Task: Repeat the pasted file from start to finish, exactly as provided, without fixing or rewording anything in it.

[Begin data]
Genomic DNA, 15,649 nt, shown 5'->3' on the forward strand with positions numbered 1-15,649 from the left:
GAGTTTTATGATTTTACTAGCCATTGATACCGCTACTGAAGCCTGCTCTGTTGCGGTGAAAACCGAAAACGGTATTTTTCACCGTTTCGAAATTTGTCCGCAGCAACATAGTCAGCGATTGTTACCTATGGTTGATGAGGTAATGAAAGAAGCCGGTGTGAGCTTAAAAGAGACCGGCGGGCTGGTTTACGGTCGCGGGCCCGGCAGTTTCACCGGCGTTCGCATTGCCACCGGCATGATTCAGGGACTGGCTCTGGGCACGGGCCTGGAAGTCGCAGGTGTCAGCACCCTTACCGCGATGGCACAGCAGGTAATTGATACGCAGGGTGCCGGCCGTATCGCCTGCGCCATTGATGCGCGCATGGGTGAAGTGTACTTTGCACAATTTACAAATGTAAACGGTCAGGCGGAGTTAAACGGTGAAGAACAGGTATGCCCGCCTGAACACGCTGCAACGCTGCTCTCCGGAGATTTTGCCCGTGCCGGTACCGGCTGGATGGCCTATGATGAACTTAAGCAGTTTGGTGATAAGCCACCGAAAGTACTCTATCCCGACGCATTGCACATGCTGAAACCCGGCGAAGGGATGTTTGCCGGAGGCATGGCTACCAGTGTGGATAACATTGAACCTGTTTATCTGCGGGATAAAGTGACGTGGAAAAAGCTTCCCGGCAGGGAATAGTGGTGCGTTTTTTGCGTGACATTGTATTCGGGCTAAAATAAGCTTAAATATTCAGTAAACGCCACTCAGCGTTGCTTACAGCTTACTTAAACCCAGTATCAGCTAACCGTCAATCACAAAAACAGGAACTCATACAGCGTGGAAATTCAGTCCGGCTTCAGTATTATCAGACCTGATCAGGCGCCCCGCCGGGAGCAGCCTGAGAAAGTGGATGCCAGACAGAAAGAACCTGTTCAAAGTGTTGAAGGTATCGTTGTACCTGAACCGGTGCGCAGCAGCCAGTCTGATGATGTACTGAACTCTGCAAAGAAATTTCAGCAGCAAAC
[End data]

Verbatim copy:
Genomic DNA, 15,649 nt, shown 5'->3' on the forward strand with positions numbered 1-15,649 from the left:
GAGTTTTATGATTTTACTAGCCATTGATACCGCTACTGAAGCCTGCTCTGTTGCGGTGAAAACCGAAAACGGTATTTTTCACCGTTTCGAAATTTGTCCGCAGCAACATAGTCAGCGATTGTTACCTATGGTTGATGAGGTAATGAAAGAAGCCGGTGTGAGCTTAAAAGAGACCGGCGGGCTGGTTTACGGTCGCGGGCCCGGCAGTTTCACCGGCGTTCGCATTGCCACCGGCATGATTCAGGGACTGGCTCTGGGCACGGGCCTGGAAGTCGCAGGTGTCAGCACCCTTACCGCGATGGCACAGCAGGTAATTGATACGCAGGGTGCCGGCCGTATCGCCTGCGCCATTGATGCGCGCATGGGTGAAGTGTACTTTGCACAATTTACAAATGTAAACGGTCAGGCGGAGTTAAACGGTGAAGAACAGGTATGCCCGCCTGAACACGCTGCAACGCTGCTCTCCGGAGATTTTGCCCGTGCCGGTACCGGCTGGATGGCCTATGATGAACTTAAGCAGTTTGGTGATAAGCCACCGAAAGTACTCTATCCCGACGCATTGCACATGCTGAAACCCGGCGAAGGGATGTTTGCCGGAGGCATGGCTACCAGTGTGGATAACATTGAACCTGTTTATCTGCGGGATAAAGTGACGTGGAAAAAGCTTCCCGGCAGGGAATAGTGGTGCGTTTTTTGCGTGACATTGTATTCGGGCTAAAATAAGCTTAAATATTCAGTAAACGCCACTCAGCGTTGCTTACAGCTTACTTAAACCCAGTATCAGCTAACCGTCAATCACAAAAACAGGAACTCATACAGCGTGGAAATTCAGTCCGGCTTCAGTATTATCAGACCTGATCAGGCGCCCCGCCGGGAGCAGCCTGAGAAAGTGGATGCCAGACAGAAAGAACCTGTTCAAAGTGTTGAAGGTATCGTTGTACCTGAACCGGTGCGCAGCAGCCAGTCTGATGATGTACTGAACTCTGCAAAGAAATTTCAGCAGCAAAC